The Silence of the Deficit Hawks
The U.S. government did something in August 2018 that it has never done before. It spent $433 billion in taxpayer and borrowed dollars in a single month!
For the U.S. government’s 2018 fiscal year to date, which will end on September 30th, the cumulative amount of spending it has done is well ahead of where it was at this point in 2017, while the amount of money it has collected in taxes is, perhaps surprisingly, slightly ahead of where it was at this time last year.
You might think this dubious fiscal achievement would attract howls of disapproval on Capitol Hill, but you would be wrong. According to reporting by Damian Paletta and Erica Werner of the Washington Post, there is bipartisan approval for spending even more money, with the only disagreements being over what.
The U.S. budget deficit is reaching levels that are abnormally high for a robust economy, and lawmakers from both parties are proposing ideas that would make the deficit swell even further. ...
Leading House Republicans proposed an additional $646 billion in tax cuts this week—a number that could grow to roughly $2 trillion over a decade—and a growing number of prominent Democrats have proposed expanding access to government-sponsored health care, which could add trillions more.
Writing in the op-ed portion of the Washington Post, senior congressional correspondent Paul Kane reports there are no longer any deficit hawks to be found in positions of power in Washington D.C., where those who previously did speak out for fiscal sanity are now silent.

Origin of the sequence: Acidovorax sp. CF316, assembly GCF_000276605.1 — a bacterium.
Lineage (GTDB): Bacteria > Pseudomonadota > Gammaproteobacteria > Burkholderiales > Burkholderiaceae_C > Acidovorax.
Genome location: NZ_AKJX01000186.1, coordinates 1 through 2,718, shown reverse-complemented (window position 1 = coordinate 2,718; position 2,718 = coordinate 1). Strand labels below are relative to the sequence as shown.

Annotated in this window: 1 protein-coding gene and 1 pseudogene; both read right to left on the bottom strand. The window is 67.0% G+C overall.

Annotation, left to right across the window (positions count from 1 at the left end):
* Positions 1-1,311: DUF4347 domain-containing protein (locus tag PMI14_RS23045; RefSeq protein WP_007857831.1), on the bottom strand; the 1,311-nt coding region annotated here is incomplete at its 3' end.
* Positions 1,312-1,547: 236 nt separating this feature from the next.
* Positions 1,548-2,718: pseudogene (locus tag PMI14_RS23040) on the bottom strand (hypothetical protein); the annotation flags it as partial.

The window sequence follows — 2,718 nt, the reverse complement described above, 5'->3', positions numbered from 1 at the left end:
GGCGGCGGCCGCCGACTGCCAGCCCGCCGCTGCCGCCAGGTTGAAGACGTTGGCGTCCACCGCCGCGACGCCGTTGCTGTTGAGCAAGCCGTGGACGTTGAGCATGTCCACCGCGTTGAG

The deficit hawks are dead.
Their demise technically came Tuesday when the Congressional Budget Office calculated the federal deficit at $895 billion for the first 11 months of fiscal 2018—a stunning gap that was met with a collective shrug on Capitol Hill.
But the real death of the deficit hawks came late last year and early this year, as Republicans such as House Speaker Paul D. Ryan (Wis.) who had railed against deficits in the first years of the Obama administration pushed through a massive tax cut despite CBO projections of a surge in federal borrowing.
Given possible high ground on the issue, Democrats have largely fielded a crop of candidates across the nation who have ignored, played down or outright rejected the significance of the still-growing deficits.
The Democrats have, across all factions of their party, lambasted the Republican tax-cut legislation of December and the $1.5 trillion shortfall it is estimated to leave in the budget over the next decade. But they have not attacked that as money that should go to the U.S. treasury to pay down the overall $21 trillion debt. Rather, they have almost universally pledged that the money be used for other federal spending, such as infrastructure or an expansion of the Affordable Care Act.
Real fiscal responsibility would mean restraining the growth of U.S. government spending to be less than the growth of its revenues, which is the only sound path toward achieving fiscal sustainability. Unfortunately, in today’s political environment, even though the government’s revenues from taxes are higher than they were last year, even with tax cuts, the U.S. government’s deficits are growing because it has increased its spending by even more.
Sadly, in the perverted math of Washington D.C. politicians and bureaucrats, more spending equals more power and control over the lives of ordinary Americans, so that is not likely to stop anytime soon. It won’t be fun when the bipartisan party comes to an end.